De Marco et al v. LaPay et al, No. 2:2009cv00190 - Document 193 (D. Utah 2012)

Court Description: MEMORANDUM DECISION and ORDER granting 164 Plaintiffs' Motion for Summary Judgment Dismissing Counterclaims of Defendants Joseph E. Wrona and Wrona Law Office, P.C.; denying 166 Defendants Joseph E. Wrona's and Wrona Law Offices, P.C.'s Motion to Amend Counterclaim. Signed by Judge Ted Stewart on 08/14/2012. (tls)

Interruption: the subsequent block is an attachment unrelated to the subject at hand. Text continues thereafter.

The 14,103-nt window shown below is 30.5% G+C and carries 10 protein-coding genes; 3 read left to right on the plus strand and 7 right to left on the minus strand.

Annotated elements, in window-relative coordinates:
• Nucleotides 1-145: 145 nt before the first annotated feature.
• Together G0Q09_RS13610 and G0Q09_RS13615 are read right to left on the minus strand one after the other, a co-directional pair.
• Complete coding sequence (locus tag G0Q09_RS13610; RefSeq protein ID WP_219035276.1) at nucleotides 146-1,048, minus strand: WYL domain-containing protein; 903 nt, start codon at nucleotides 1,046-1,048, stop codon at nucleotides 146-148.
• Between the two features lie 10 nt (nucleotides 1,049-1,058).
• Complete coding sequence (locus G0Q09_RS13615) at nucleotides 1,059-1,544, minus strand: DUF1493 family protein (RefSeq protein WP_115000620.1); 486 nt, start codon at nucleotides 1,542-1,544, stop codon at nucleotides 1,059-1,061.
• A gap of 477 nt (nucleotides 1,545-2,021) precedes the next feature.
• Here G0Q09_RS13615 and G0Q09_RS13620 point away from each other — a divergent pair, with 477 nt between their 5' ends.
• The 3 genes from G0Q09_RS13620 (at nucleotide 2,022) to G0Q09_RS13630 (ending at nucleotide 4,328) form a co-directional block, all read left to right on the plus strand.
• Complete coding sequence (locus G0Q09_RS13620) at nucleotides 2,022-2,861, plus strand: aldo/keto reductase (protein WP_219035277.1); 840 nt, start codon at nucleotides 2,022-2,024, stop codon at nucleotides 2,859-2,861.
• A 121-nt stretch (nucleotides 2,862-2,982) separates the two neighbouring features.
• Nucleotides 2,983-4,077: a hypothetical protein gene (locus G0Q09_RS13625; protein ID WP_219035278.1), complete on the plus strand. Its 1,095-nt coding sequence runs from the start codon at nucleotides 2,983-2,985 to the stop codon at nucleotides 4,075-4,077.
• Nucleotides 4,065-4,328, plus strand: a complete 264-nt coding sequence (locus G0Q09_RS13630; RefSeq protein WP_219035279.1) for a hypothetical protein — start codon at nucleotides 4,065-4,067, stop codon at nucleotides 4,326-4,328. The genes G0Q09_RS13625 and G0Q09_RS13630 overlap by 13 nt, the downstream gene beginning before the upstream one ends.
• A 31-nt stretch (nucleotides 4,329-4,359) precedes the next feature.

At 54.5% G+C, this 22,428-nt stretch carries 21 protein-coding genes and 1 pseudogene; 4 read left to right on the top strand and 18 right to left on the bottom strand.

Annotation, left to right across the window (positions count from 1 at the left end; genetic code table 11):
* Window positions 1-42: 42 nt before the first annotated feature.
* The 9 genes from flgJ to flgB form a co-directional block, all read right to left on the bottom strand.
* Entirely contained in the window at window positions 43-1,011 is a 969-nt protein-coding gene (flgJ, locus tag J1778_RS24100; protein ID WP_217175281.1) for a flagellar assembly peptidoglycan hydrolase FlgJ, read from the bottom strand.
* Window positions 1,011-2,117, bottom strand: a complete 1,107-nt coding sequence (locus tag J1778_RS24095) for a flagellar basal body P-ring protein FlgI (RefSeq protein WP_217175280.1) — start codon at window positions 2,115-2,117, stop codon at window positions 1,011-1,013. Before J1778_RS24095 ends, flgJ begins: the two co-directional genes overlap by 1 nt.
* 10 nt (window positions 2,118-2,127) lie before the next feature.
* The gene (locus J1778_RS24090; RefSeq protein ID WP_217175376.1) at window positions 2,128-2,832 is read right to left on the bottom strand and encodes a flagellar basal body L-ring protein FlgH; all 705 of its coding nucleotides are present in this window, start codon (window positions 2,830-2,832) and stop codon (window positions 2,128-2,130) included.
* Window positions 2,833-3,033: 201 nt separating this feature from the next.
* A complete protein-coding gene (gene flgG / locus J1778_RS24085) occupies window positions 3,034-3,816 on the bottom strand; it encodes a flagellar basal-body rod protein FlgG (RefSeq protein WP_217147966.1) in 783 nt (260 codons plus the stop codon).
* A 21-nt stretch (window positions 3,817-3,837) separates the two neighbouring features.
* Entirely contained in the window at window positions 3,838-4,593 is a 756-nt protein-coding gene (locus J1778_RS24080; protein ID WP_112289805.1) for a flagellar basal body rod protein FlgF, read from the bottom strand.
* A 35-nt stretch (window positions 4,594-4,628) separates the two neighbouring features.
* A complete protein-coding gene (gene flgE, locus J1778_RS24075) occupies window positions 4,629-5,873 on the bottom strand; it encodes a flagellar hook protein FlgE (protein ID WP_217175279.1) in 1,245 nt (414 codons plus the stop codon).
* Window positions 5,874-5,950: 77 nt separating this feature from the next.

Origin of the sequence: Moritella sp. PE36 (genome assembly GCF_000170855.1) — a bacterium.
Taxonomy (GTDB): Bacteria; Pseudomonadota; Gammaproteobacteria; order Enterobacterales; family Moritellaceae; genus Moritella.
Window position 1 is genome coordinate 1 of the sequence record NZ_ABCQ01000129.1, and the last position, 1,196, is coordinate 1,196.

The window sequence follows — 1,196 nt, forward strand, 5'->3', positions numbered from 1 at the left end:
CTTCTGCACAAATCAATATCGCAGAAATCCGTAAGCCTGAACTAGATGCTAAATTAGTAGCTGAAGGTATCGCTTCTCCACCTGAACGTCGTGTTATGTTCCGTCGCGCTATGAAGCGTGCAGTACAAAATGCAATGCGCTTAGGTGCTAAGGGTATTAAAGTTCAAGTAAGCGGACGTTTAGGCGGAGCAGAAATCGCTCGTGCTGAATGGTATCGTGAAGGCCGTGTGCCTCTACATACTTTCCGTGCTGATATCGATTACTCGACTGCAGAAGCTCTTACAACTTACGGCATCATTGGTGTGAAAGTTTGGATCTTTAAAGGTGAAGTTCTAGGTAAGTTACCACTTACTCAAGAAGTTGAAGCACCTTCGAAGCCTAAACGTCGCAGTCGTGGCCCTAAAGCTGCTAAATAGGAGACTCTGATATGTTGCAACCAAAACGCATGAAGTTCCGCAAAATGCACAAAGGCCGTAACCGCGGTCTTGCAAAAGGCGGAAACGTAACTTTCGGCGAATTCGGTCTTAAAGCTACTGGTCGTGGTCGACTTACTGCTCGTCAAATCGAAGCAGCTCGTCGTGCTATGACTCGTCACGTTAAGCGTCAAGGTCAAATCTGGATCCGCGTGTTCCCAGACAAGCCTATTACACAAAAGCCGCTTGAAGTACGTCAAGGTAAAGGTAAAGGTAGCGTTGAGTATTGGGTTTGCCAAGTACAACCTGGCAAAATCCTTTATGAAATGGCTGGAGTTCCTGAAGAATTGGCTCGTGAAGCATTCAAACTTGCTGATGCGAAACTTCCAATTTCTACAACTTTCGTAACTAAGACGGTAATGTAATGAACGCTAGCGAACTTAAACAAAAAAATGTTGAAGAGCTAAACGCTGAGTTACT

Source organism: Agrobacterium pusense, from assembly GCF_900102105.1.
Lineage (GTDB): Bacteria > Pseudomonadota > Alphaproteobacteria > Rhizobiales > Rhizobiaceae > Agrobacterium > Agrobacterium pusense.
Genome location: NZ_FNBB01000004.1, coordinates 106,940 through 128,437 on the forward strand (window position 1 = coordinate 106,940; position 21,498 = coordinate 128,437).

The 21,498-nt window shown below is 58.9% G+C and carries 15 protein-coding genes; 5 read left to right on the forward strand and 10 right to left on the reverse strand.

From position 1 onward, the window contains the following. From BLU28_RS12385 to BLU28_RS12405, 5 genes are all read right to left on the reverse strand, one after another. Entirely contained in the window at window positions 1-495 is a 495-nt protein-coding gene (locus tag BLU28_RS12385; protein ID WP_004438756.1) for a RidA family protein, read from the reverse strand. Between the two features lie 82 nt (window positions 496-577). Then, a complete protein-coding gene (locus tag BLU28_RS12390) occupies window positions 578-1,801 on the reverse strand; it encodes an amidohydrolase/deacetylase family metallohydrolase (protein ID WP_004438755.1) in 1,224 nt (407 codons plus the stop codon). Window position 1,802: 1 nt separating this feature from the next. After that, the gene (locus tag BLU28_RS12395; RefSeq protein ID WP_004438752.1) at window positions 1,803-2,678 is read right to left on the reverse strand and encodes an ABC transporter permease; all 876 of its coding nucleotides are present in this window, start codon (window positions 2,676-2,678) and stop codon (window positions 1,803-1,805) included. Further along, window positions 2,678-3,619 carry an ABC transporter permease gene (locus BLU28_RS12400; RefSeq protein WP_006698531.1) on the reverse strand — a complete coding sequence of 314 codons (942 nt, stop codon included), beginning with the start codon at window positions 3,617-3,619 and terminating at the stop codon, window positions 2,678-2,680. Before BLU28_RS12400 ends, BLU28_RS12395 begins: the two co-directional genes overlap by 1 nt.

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IN THE UNITED STATES COURT FOR THE DISTRICT OF UTAH CENTRAL DIVISION JAMES DEMARCO, et al., Plaintiffs, MEMORANDUM DECISION AND ORDER GRANTING PLAINTIFFS MOTION FOR SUMMARY JUDGMENT DISMISSING COUNTERCLAIMS OF DEFENDANTS JOSEPH E. WRONA AND WRONA LAW OFFICE, P.C. AND DENYING DEFENDANTS JOSEPH E. WRONA S AND WRONA LAW OFFICES, P.C. S MOTION FOR LEAVE TO AMEND COUNTERCLAIM vs. MICHAEL LAPAY, et al., Case No. 2:09-CV-190 TS Defendants. This matter is before the Court on Plaintiffs Motion for Summary Judgment Dismissing Counterclaims of Defendants Joseph E. Wrona and Wrona Law Office, P.C. and Defendants Joseph E. Wrona s and Wrona Law Offices, P.C. s Motion for Leave to Amend Counterclaim. For the reasons discussed below, the Court will grant Plaintiffs Motion for Summary Judgment and deny Defendants Motion for Leave to Amend. 1 I. BACKGROUND Plaintiffs brought this action on March 3, 2009, asserting various claims against several Defendants.1 Plaintiffs originally brought claims against the Wrona Defendants for real estate and legal malpractice. The Wrona Defendants answered, asserted affirmative defenses, and brought counterclaims.2 In particular, the Wrona Defendants brought counterclaims for abuse of process and intentional infliction of emotional distress. The Wrona Defendants moved for summary judgment on the claims lodged against them on February 15, 2011.3 Plaintiffs did not respond to that motion and informed the Court that they did not intend to respond. Reviewing the motion, the Court agreed that summary judgment in favor of the Wrona Defendants was proper.4 On November 1, 2011, Plaintiffs filed an Amended Complaint.5 Plaintiffs Amended Complaint maintains no claims against the Wrona Defendants. The Wrona Defendants have reasserted their counterclaims.6 Plaintiffs now seek summary judgment on the Wrona Defendants counterclaims. The Wrona Defendants oppose the Motion for Summary Judgment. In addition, the Wrona 1 Docket No. 1. 2 Docket No. 11. 3 Docket No. 77. 4 Docket No. 88. 5 Docket No. 104. 6 Docket No. 109. 2 Defendants seek to amend their counterclaims to add additional facts in relation to their pending claims and to add a claim for wrongful use of civil proceedings. The Court will first address the Wrona Defendants Motion for Leave to Amend. II. MOTION FOR LEAVE TO AMEND The Wrona Defendants seek to add additional factual allegations in support of their claims for abuse of process and intentional infliction of emotional distress. In addition, the Wrona Defendants seek to add a claim for wrongful use of civil proceedings. Plaintiffs oppose, arguing that the Motion is untimely, they will be prejudiced if amendment is allowed, the proposed claim for wrongful use of civil proceedings is futile, and the Wrona Defendants have acted in bad faith. The Court agrees that amendment would be futile. Federal Rule of Civil Procedure 15(a)(2) dictates that a party may amend its pleadings only with the opposing party s written consent or the court s leave. The Rule specifies that the court should freely give leave when justice so requires. 7 However, the Court may refuse to grant leave to amend where it finds evidence of undue delay, bad faith or dilatory motive on the part of the movant, repeated failure to cure deficiencies by amendments previously allowed, undue prejudice to the opposing party by virtue of allowance of the amendment, [or] futility of amendment. 8 7 Fed. R. Civ. P. 15(a). 8 Minter v. Prime Equip. Co., 451 F.3d 1196, 1204 (10th Cir. 2006) (quoting Foman v. Davis, 371 U.S. 178, 182 (1962)). 3 A court may deny a motion for leave to amend when it would be futile to allow the party an opportunity to amend.9 A party seeking to avoid dismissal on the basis of futility must meet the pleading requirements of a particular cause of action. With this standard in mind, the Court will first address the Wrona Defendants proposed new claim for wrongful use of civil proceedings and will then turn to the claims for abuse of process and intentional infliction of emotional distress. Plaintiffs argue that the Wrona Defendants cannot maintain a claim for wrongful use of civil proceedings because: (1) no such cause of action can accrue prior to entry of a final judgment; and (2) even if such a claim has accrued, it cannot be litigated as a counterclaim in this case. Under Utah law: One who takes an active part in the initiation, continuation, or procurement of civil proceedings against another is subject to liability to the other for wrongful civil proceedings if (a) he [or she] acts without probable cause, and primarily for a purpose other than that of securing the proper adjudication of the claim in which the proceedings are based, and (b) except when they are ex parte, the proceedings have terminated in favor of the person against whom they are brought.10 The issue presented here is whether the proceedings have terminated. As set forth above, the Court has granted the Wrona Defendants summary judgment on the claims brought against them by Plaintiffs. As a result, the Wrona Defendants argue that the proceedings have terminated in their favor. 9 Hall v. Bellmon, 935 F.2d 1106, 1110 (10th Cir. 1991). 10 Gilbert v. Ince, 981 P.2d 841, 845 (Utah 1999) (quoting Restatement (Second) of Torts § 674). 4 The Wrona Defendants argument is directly foreclosed by Stichting Mayflower Mountain Fonds v. City of Park City.11 In that case, the Court earlier dismissed the plaintiff s complaint in its entirety. After so ruling, the defendants sought to add a counterclaim for wrongful use of civil proceedings. The plaintiff, as Plaintiffs do here, argued that such a claim could not be brought because the proceedings had not yet terminated. The Court provided the following helpful analysis: Section 674 of the Restatement (Second) of Torts, which was relied on by the Utah Supreme Court to provide the elements of a claim for wrongful use of civil proceedings in Utah, contains comments relating to when a proceeding is considered terminated. The Comment on Clause (b) provides that a case may be terminated by the favorable adjudication of the claim by a competent tribunal. That adjudication is a sufficient termination of the proceedings, unless an appeal is taken. If an appeal is taken, the proceedings are not terminated until the final disposition of the appeal and of any further proceedings that it may entail. In this case, the court s August 29 Order is not a final adjudication of the claim. Under Rule 54(b) of the Federal Rules of Civil Procedure, any order or other decision, however designated, that adjudicates fewer than all the claims or the rights and liabilities of fewer than all the parties does not end the action as to any of the claims or parties and may be revised at any time before the entry of a judgment adjudicating all the claims and all the parties rights and liabilities. Even though the court s August 29 Order dismissed Stichting s claims, the order cannot be considered a final adjudication of the claim because that Order can be revised at any time prior to a final adjudication of all the claims in this action. Stichting attempted to appeal the court s dismissal of its claims, but the court denied Stichting s request to certify the court s August 29 Order as final under Rule 54(b). Although the court has not allowed Stichting to appeal the claims, the right to appeal this court s adjudication of the claims still exists at the conclusion of the case. Given that the court s August 29 Order cannot be deemed a final order under Rule 54(b) and the Restatement s language stating that there is not a 11 2008 WL 4569888 (D. Utah Oct. 8, 2008). 5 termination of the proceedings if an appeal is taken, the court concludes that UPCM s counterclaim for wrongful use of civil proceedings is premature.12 This reasoning is directly applicable here. It is true that the Court has granted summary judgment to the Wrona Defendants on all of Plaintiffs claims. However, this is not a final adjudication under Rule 54(b) and this proceeding has not yet terminated. The Wrona Defendants argue that Stichting is inapplicable because Plaintiffs cannot appeal or revisit the Court s summary judgment because they failed to oppose summary judgment. The Wrona Defendants, however, cite nothing to support this statement. While it certainly will be difficult for Plaintiffs to mount a successful attack on the Court s summary judgment ruling based on its non-opposition, that does not mean that Plaintiffs cannot attempt to do so. The fact remains that the Court s summary judgment ruling is not a final order under Rule 54(b) and these proceedings have not yet culminated in the entry of final judgment. As a result, the Wrona Defendants claim for wrongful use of civil proceedings fails and it would be futile to allow amendment. This ruling is consistent with the case law cited by Plaintiffs which uniformly holds that a claim for wrongful use of civil proceedings does not accrue until the entry of final judgment and cannot be brought as a counterclaim in the same proceeding which gives rise to the claim. Therefore, the Court will not permit the Wrona Defendants to add a claim for wrongful use of civil proceedings. Of course nothing in this Order should be construed as limiting the Wrona Defendants ability to bring a wrongful use of civil proceedings claim once this action has finally terminated. 12 Id. at *2 (quoting Restatement (Second) of Torts § 674 comment on Clause (b) (1977), Fed. R. Civ. P. 54(b)). 6 The Court next considers whether it would be futile for the Wrona Defendants to amend their claims for abuse of process and intentional infliction of emotional distress. As will be discussed in more detail below, the Court finds that, even considering the additional allegations presented in the proposed Amended Counterclaim, judgment in favor of Plaintiffs is warranted on these claims. Therefore, amendment would be futile and the Court will deny the Wrona Defendants Motion for Leave to Amend. III. MOTION FOR SUMMARY JUDGMENT Plaintiffs seek summary judgment on the Wrona Defendants counterclaims for abuse of process and intentional infliction of emotional distress. A. SUMMARY JUDGMENT STANDARD Summary judgment is proper if the moving party can demonstrate that there is no genuine dispute as to any material fact and it is entitled to judgment as a matter of law.13 In considering whether a genuine dispute of material fact exists, the Court determines whether a reasonable jury could return a verdict for the nonmoving party in the face of all the evidence presented.14 The Court is required to construe all facts and reasonable inferences in the light most favorable to the nonmoving party.15 13 Fed. R. Civ. P. 56(a). 14 See Anderson v. Liberty Lobby, Inc., 477 U.S. 242, 249 (1986); Clifton v. Craig, 924 F.2d 182, 183 (10th Cir. 1991). 15 See Matsushita Elec. Indus. Co. v. Zenith Radio Corp., 475 U.S. 574, 587 (1986); Wright v. Sw. Bell Tel. Co., 925 F.2d 1288, 1292 (10th Cir. 1991). 7 B. STATEMENT OF FACTS The facts relevant to this Motion were largely set out in the Court s Memorandum Decision and Order Granting Defendants Joe Wrona and Wrona Offices, P.C. s Motion for Summary Judgment.16 Plaintiffs entered into a series of contracts to purchase units in the Silver Star Project located in Park City, Utah. In 2008, Plaintiff Cheryl De Marco contacted Joseph Wrona by telephone and asked if he would represent Plaintiffs in an effort to renegotiate its contractual liabilities with Prudential Utah Real Estate ( Prudential ). During the telephone call, Wrona disclosed to Cheryl De Marco that he had previously provided legal services to Prudential, although not in connection with any of the Silver Star Project sales involving Plaintiffs. Wrona informed Cheryl De Marco that he would be uncomfortable representing Cheryl De Marco if she intended to assert claims against Prudential. Cheryl De Marco informed Wrona that Plaintiffs did not desire or intend to assert claims against Prudential and wanted his assistance in negotiating a resolution with Paladin Development Partners, LLC ( Paladin ). The next day, Wrona had an identical discussion with Plaintiff Jeffery Ott. Cheryl De Marco and Jeffery Ott agreed to Wrona s representation and executed a Representation Agreement on September 29, 2008. The opening paragraph of the Representation Agreement stated: You have asked Wrona Law Offices, P.C. to represent you in a dispute with the developers of the Silver Star Project in Park City, Utah. I spoke with Cheryl via telephone about the dispute, and I have also spoken to Jeff about the dispute. I 16 Docket No. 88. 8 have disclosed both times that I formerly served as general legal counsel to Prudential Utah Real Estate. You are aware that Michael LaPay is a Prudential agent and that Mr. LaPay was the listing agent for the Silver Star project. Unless and until it appears that a legitimate claim exists against Mr. LaPay and/or Prudential, I am able to represent you in this matter pursuant to the terms set forth below[.]17 Shortly after the execution of this Agreement, Wrona commenced negotiations with Paladin on Plaintiffs behalf. Wrona obtained a proposed solution from Paladin which was submitted to, and ultimately rejected by, Plaintiffs. Around this same time, Plaintiffs became delinquent in their payment obligations to Wrona. On December 21, 2008, Wrona informed Plaintiffs that Wrona needed to withdraw as their legal counsel. Plaintiffs consented to this withdrawal on January 7, 2009. After Wrona s representation of Plaintiffs concluded, a fee dispute arose between the parties. This dispute culminated in Wrona filing a collection action on February 11, 2009, in small claims court. Wrona served the collection action on the DeMarcos on February 20, 2009. Shortly after that, on March 3, 2009, Plaintiffs filed this action asserting claims against the Wrona Defendants, among others. On March 26, 2009, the DeMarcos requested to have the collection action dismissed on the grounds that Plaintiffs had brought claims against the Wrona Defendants in this action. The collection action was set for trial on April 15, 2009, and the DeMarcos failed to appear. As a result, judgment was entered in favor of the Wrona Defendants and against the DeMarcos. 17 Docket No. 80, at 4. 9 On April 23, 2009, the DeMarcos sought to set aside the small claims judgment. The small claims court granted that request and set a second bench trial on July 15, 2009. Thereafter, on May 7 and 9, 2009, Plaintiffs served the Wrona Defendants with the federal action. On June 6, 2009, the Wrona Defendants filed their counterclaim against Plaintiffs. On June 12, 2009, the DeMarcos filed a counterclaim against the Wrona Defendants in the small claims action. The Wrona Defendants eventually prevailed in the small claims action. The Wrona Defendants have also obtained summary judgment on Plaintiffs claims in this action. C. DISCUSSION The Wrona Defendants counterclaim brings two claims against Plaintiffs: abuse of process and intentional infliction of emotional distress. Plaintiffs seek summary judgment on both claims. 1. Abuse of Process The Utah Supreme Court has described the essence of the tort of abuse of process to be a perversion of the process to accomplish some improper purpose. 18 To prove an abuse of process claim, a party must show both (1) an ulterior purpose and (2) a wilful act in the use of the process not proper in the regular prosecution of the proceedings.19 As will be discussed, the Court s focus here is on the wilful act requirement. 18 Hatch v. Davis, 147 P.3d 383, 389 (quoting Crease v. Pleasant Grove City, 519 P.2d 888, 890 (Utah 1974)). 19 Id. 10 The Utah Supreme Court has warned that [i]t is easy to slip into the conceptual trap of simply defining the wilful act as the legal process that the tortfeasor pursues according to his ulterior motive. 20 Such a definition, however, would render the wilful act requirement superfluous. 21 Thus, [t]o satisfy the wilful act requirement, a party must point to conduct independent of legal process itself that corroborates the alleged improper purpose. 22 Use of legal process with a bad motive alone does not defeat that right; a corroborating act of a nature other than legal process is also necessary. It is this corroborating act that permits true legal process to be branded a perversion of the process. 23 The wilful act requirement is consistent with the notion that an improper act may not be inferred from the motive. The wilful act element can be understood as an obligation imposed on the complaining party to allege that the tortfeasor has confirmed through his conduct his improper ulterior motive for employing legal process against the plaintiff. In this respect, the wilful act element exists to be in the service of the ulterior purpose core that makes up the essence of abuse of process. It signifies that in the eyes of the law sufficient grounds exist to believe that the complaining party may be exposed to injury that may not reasonably be redressed through the imposition of sanctions or like measures within the litigation forum itself.24 The Utah Supreme Court in Hatch v. Davis provided helpful examples in demonstrating whether the wilful act requirement has been met. The court cited with approval Early Detection 20 Id. 21 Id. 22 Id. at 390. 23 Id. 24 Id. 11 Center, PC v. New York Life Insurance Co.,25 in which an abuse of process claim was dismissed because the acts alleged as the irregular acts were no more than the filing of a groundless suit. 26 In contrast, the Utah Supreme Court cited Templeton Feed & Grain v. Ralston Purina Co.,27 in which the defendant used legal process to seize turkeys at the height of the Thanksgiving season in order to force payment of a debt, which was found to be abuse of process.28 In the Wrona Defendants original Counterclaim, the Wrona Defendants alleged that Plaintiffs brought a meritless claim against them and did so for the purpose of harassment and delay.29 Utah courts have made clear that there is no action for abuse of process when the process is used for the purpose for which it is intended, but there is an incidental motive of spite or an ulterior purpose of benefit to the defendant. 30 The Wrona Defendants original counterclaim does no more than demonstrate an incidental motive or purpose: to harass and delay. As such, it cannot survive Plaintiffs Motion for Summary Judgment. The Wrona Defendants now seek to file an Amended Counterclaim that provides additional allegations in support of their claim. The Amended Counterclaim identifies several 25 403 N.W.2d 830 (Mich. Ct. App. 1986). 26 Id. at 835 (internal quotation marks omitted). 27 446 P.2d 152 (Cal. 1968). 28 Id. at 155-56. 29 Docket No. 11, at 15-16. 30 Bennett v. Jones, Waldo, Holbrook & McDonough, 70 P.3d 17, 29 (Utah 2003) (quoting Restatement (Second) of Torts § 682 cmt. b). 12 ulterior purposes that were not part of the Original Counterclaim, including: (1) thwarting the collection action; (2) pressuring the Wrona Defendants to cease their collection efforts; (3) delaying payment of Plaintiffs debt to the Wrona Defendants; and (4) Plaintiffs attempt to avoid paying their debt to the Wrona Defendants. These facts, if proven, are likely sufficient for a finder of fact to find an ulterior purpose. However, as stated, a party must allege both an ulterior purpose and a wilful act in the use of the process not proper in the regular conduct of the proceeding. 31 The Wrona Defendants have now identified several acts which they deem to be wilful in support of their abuse of process claim. Specifically, the Wrona Defendants point to the filing and serving of this action, refusing to dismiss this action, invoking this action to dismiss the collection action, delaying the collection action, filing a counterclaim in the collection action, and refusing to dismiss their claims. These additional allegations present a much closer question. Ultimately, however, they are insufficient to avoid summary judgment. As an initial matter, it should be noted that most of the actions identified by the Wrona Defendants cannot be considered wilful acts as they are not acts at all. The Wrona Defendants take issue with Plaintiffs failures to act, but do not point to much demonstrating a wilful act. Those items that can be considered acts are not wilful act in the use of the process that are not proper in the regular prosecution of the proceedings. Rather, they are acts consistent with the normal course of prosecuting/defending this action and the collection action. There is no evidence that Plaintiffs did anything other than carry out the judicial process, in this case and the 31 Hatch, 147 P.3d at 389. 13 collection action, as allowed. At most, the Wrona Defendants have demonstrated an ulterior purpose but have provided nothing to show a wilful act in support of that ulterior purpose. The facts of this case are much closer to the facts in Early Detection Center than to the facts in Templeton Feed & Grain. As discussed, in Early Detection Center, a claim for abuse of process was dismissed because the wilful act was no more than the filing of a groundless suit. In Templeton Feed & Grain, however, abuse of process was found where a defendant used legal process to seize turkeys at the height of the Thanksgiving season in order to force payment of a debt. In analyzing Templeton Feed & Grain, the Utah Supreme Court emphasized that [t]he payment demands communicated by the defendant immediately after the seizure of the turkeys served as the wilful act. The payment demands were not integral to the proceeding that resulted in the seizure of the turkeys, but they collaborated the perverse character of those proceedings. 32 In this case, there are no facts that Plaintiffs ever communicated any sort of demands to the Wrona Defendants, as did the defendant in Templeton Feed & Grain. Nor is there evidence that Plaintiffs actions were not integral to the proceedings at issue. Rather, the only facts presented are that Plaintiffs brought a groundless lawsuit against the Wrona Defendants in this Court and defended against the small claims actions. In this situation, the Court finds that these facts fail to establish a claim for abuse of process. Further, the Wrona Defendants have failed to show that their injuries may not reasonably be redressed through the imposition of sanctions or 32 Id. at 390 (quoting Templeton Feed, 446 P.2d at 155). 14 like measures within the litigation forum itself. 33 Therefore, the Court finds that summary judgment is appropriate on this claim. 2. Intentional Infliction of Emotional Distress Plaintiffs seek summary judgment on the Wrona Defendants intentional infliction of emotional distress claim. All of the allegations supporting the Wrona Defendants claim revolve around the filing and continuation of this action by Plaintiffs against the Wrona Defendants. In their proposed Amended Counterclaim, the Wrona Defendants add allegations relating to the efforts required to collect the debt owed to the Wrona Defendants by Plaintiffs, as well as claims related to this action. In order to state a claim for intentional infliction of emotional distress, the Wrona Defendants must provide facts that demonstrate that Plaintiffs intentionally engaged in some conduct toward the plaintiff, (a) with the purpose of inflicting emotional distress, or, (b) where any reasonable person would have known that such would result; and his actions are of such a nature as to be considered outrageous and intolerable in that they offend against the generally accepted standards of decency and morality.34 To be considered outrageous, the conduct must evoke outrage or revulsion; it must be more than unreasonable, unkind, or unfair. Conduct is not necessarily outrageous merely because it is tortious, injurious, or malicious, or because it would give rise to punitive damages, or because it is illegal. 35 The Utah Supreme Court has held [a]n allegation of improper filing 33 Id. 34 Bennett, 70 P.3d at 30 (quotation marks and citations omitted). 35 Id. at 32 (quotation marks and citations omitted). 15 of a lawsuit or the use of legal process against an individual is not redressable by a cause of action for intentional infliction of emotional distress. 36 The Wrona Defendants evidence fails to meet this standard. First, many of the claims are related to the initiation and maintenance of this action. Under the clear precedent of the Utah Supreme Court, such claims are not redressable by a cause of action for intentional infliction of emotional distress. The Wrona Defendants proposed amendment seeks to add claims relating to Plaintiffs alleged attempts to avoid paying their debt to the Wrona Defendants. The Court finds that this conduct is not the type of outrageous conduct actionable under the tort of intentional infliction of emotional distress. Therefore, judgment in favor of Plaintiffs is appropriate. IV. CONCLUSION It is therefore ORDERED that Plaintiffs Motion for Summary Judgment Dismissing Counterclaims of Defendants Joseph E. Wrona and Wrona Law Office, P.C. (Docket No. 164) is GRANTED. It is further ORDERED that Defendants Joseph E. Wrona s and Wrona Law Offices, P.C. s Motion for Leave to Amend Counterclaim (Docket No. 166) is DENIED. DATED August 14, 2012. BY THE COURT: _____________________________________ TED STEWART United States District Judge 36 Id. 16